Conservation & Science

Field studies of ocean acidification

Sometimes, research has to venture out of the lab and into the wild. That’s the basis for a long-term Monterey Bay Aquarium Research Institute (MBARI) project to study how the ocean’s changing chemistry will affect marine life.

A shallow-water Free Ocean CO2 Enrichment (FOCE) system in place near Hopkins Marine Station. Photo courtesy MBARI.

Ocean acidification is a change in seawater pH (and other elements of the ocean carbonate system) as the ocean absorbs excess carbon dioxide from the atmosphere. This change will become more pronounced as people continue to burn fossil fuels.

“It’s important to try to get a better understanding of what impact that will have,” says George Matsumoto, senior education and research specialist at MBARI.

In a more acidic ocean, the minerals used to form calcium carbonate are less abundant, making it more difficult for marine species—from tiny sea snails to oysters and crabs—to build shells or skeletons. MBARI marine ecologist Jim Barry says researchers are working to understand the impact not just on individual animals, but also on broader ecosystems. Read more…

Safeguarding seamounts: the hidden Yosemites of the deep

At the bottom of the ocean, amid vast, pitch-dark expanses of mud, there are a few exceptional, rocky places: undersea mountains. Here, the muddy seafloor and burrowing worms give way to bedrock and beautiful gardens of corals and sponges.

Seamounts are islands of biological diversity in the deep sea, home to rich marine communities of often long-lived animals. Photo courtesy MBARI/NOAA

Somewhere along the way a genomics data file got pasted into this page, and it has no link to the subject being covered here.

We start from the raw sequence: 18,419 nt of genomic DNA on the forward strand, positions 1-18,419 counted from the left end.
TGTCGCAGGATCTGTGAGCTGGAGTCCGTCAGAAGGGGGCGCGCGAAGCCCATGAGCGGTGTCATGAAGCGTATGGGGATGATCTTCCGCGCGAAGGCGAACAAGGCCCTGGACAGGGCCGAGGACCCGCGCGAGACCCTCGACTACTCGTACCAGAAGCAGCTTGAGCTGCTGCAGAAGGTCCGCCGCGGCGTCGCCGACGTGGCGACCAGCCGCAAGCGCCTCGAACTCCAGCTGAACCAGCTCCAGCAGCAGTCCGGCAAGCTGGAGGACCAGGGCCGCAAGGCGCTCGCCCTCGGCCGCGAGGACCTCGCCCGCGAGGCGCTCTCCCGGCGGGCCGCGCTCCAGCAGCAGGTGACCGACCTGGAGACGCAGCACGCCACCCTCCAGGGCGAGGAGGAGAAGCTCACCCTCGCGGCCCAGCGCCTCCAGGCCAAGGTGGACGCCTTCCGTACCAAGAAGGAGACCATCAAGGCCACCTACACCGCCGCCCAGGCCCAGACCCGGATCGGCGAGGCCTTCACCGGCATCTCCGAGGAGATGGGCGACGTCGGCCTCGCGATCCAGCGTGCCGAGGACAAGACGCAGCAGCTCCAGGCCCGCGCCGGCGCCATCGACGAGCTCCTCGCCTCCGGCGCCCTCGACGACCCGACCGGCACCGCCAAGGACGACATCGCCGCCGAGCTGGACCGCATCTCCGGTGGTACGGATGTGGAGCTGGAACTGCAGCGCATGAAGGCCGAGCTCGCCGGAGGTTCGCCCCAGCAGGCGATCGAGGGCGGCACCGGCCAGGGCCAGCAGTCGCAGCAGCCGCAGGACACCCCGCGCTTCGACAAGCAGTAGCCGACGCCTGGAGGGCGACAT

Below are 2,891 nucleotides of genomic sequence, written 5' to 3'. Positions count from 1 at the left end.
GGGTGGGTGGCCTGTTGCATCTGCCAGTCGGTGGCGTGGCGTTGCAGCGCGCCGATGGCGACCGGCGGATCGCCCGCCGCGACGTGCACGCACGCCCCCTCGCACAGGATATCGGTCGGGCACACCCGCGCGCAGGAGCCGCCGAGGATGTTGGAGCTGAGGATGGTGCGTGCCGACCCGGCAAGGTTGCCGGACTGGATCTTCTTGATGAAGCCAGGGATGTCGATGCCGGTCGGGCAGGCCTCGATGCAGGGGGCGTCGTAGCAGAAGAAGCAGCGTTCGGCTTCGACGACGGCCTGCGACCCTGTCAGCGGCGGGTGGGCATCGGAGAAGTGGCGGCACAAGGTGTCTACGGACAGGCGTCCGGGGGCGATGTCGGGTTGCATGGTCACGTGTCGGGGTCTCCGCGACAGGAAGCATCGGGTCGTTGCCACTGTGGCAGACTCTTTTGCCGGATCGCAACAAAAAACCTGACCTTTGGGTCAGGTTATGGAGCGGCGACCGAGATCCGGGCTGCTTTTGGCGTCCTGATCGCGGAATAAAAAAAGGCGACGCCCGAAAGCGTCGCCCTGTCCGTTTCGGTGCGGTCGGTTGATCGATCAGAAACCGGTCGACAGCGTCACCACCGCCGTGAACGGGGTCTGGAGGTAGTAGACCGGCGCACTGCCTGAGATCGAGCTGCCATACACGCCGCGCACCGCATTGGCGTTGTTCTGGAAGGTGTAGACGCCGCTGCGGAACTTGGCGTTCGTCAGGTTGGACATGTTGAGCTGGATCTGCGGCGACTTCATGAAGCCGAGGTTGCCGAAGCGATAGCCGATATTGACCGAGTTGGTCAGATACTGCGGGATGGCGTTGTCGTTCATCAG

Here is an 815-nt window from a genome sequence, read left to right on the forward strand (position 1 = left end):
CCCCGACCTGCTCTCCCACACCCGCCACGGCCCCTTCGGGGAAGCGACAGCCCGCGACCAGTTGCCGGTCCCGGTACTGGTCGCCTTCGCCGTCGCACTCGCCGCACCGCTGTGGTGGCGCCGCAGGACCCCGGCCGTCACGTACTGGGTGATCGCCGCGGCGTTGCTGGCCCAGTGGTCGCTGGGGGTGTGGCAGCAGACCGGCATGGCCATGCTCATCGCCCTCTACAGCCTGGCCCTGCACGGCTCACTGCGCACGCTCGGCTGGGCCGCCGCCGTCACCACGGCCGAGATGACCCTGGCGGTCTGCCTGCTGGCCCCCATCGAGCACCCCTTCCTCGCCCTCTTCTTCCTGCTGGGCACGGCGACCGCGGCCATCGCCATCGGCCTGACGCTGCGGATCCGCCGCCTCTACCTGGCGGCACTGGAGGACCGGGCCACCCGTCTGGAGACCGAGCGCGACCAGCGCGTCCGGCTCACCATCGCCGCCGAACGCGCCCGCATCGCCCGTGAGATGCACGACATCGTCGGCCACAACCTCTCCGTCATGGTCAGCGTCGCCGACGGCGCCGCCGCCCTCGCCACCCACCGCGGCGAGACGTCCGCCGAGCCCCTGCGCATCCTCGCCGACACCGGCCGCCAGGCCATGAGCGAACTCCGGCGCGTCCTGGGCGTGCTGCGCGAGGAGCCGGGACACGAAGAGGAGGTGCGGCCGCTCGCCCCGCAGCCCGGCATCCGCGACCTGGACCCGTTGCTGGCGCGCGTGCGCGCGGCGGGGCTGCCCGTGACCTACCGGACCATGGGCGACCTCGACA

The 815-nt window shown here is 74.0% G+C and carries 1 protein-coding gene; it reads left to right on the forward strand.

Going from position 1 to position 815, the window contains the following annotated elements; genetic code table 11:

Seamounts, as these peaks are known, “are the Yosemites of the deep sea that nobody sees,” says Dr. Jim Barry, a marine ecologist at MBARI—the Monterey Bay Aquarium Research Institute. “Under the surface, right off the horizon, is this wonderful world that’s been developing, slowly but surely, like a sequoia forest.”

Some seamounts are covered with ancient corals and deep-sea sponges that stand a meter tall and resemble oak trees. They’re also home to anemones, clams, small crustaceans and all manner of fishes. Many of these creatures rely on smell instead of vision to find food in these inky waters, at least half a mile deep.

Life on seamounts is of interest to marine scientists and to biotech researchers who hope to develop new pharmaceutical products based on properties in sponges, mussels and microbes. Photo courtesy MBARI

Seamounts are a frontier for scientific discovery, both for basic research, designed to fill knowledge gaps, and for applied research aiming to solve practical problems. Biotech companies, for instance, are interested in unique chemicals produced by deep-sea microbes, sponges, and mussels, which hint at pharmaceutical applications from antibiotics to fighting cancer.

Only a few seamounts are legally protected, like national parks are on land. One of those is Davidson Seamount, 80 miles southwest of Monterey and part of Monterey Bay National Marine Sanctuary. But the Trump administration is in the process of reviewing Davidson Seamount’s designation, with an eye for potentially stripping its protection and opening it up for new offshore oil and gas drilling. Read more…